Interested in learning what's next for the gaming industry? Join gaming executives to discuss emerging parts of the industry this October at GamesBeat Summit Next. Register today.
As the patent soap opera between Apple and Samsung continues, Apple is now seeking $2.5 billion in damages from Samsung to settle in the U.S.
In a filing made this morning, Apple claims Samsung was “unjustly enriched” by copying Apple’s designs to the tune of around $2 billion, and Apple estimates it also lost around $500 million in profits, FOSS Patents’ Florian Mueller reports.
“Samsung’s infringing sales have enabled Samsung to overtake Apple as the largest manufacturer of smartphones in the world,” Apple wrote in its filing. “Samsung has reaped billions of dollars in profits and caused Apple to lose hundreds of millions of dollars through its violation of Apple’s intellectual property.”
MetaBeat will bring together thought leaders to give guidance on how metaverse technology will transform the way all industries communicate and do business on October 4 in San Francisco, CA.
To be clear, the $2.5 billion figure is just Apple’s estimate. When Apple and Samsung duke it out in a California court later this month, the court may end up ruling for a radically reduced settlement.
As Mueller breaks it down, Apple calculated per-unit royalties to reach that massive $2 billion figure: $2.02 for the “overscroll bounce” feature, $3.10 for the “scrolling API,” $2.02 for “tap to zoom and navigate,” and $24 for any device that breaks an Apple trade dress right or design patent.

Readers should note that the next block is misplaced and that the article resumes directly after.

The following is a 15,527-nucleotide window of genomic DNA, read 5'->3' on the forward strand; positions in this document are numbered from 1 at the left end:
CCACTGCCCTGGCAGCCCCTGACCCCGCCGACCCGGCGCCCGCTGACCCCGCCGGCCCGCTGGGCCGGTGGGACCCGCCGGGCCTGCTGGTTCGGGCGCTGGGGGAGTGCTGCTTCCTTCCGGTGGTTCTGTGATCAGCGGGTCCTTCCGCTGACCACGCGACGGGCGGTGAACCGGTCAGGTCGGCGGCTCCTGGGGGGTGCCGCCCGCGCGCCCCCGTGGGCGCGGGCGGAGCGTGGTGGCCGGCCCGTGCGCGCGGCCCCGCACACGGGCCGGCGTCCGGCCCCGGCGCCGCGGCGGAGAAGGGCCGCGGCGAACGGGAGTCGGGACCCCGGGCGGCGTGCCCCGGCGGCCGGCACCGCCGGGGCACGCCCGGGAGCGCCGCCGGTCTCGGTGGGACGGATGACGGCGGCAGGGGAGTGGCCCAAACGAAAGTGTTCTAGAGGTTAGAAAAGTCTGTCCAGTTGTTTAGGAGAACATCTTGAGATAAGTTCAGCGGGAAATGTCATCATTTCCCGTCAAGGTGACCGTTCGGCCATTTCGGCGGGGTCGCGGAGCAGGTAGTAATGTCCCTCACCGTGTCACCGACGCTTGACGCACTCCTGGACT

While Apple seems hellbent on stopping sales of Samsung’s past infringing devices, it’s more likely that Samsung will have to shell out quite a bit to settle the case. But even when this case gets resolved, there are still more than 50 other lawsuits between the companies happening around the globe. The two are also scheduled to go to trial in California again in 2014 (which led to that surprising Galaxy Nexus preliminary injunction).
Apple just recently won a preliminary injunction against the Samsung Galaxy Tab 7.7 in Europe, and Reuter reports that the two companies failed to settle out of court because they couldn’t agree on the value of each other’s patents.
Photo: Heather Kelly/VentureBeat
VentureBeat's mission is to be a digital town square for technical decision-makers to gain knowledge about transformative enterprise technology and transact. Discover our Briefings.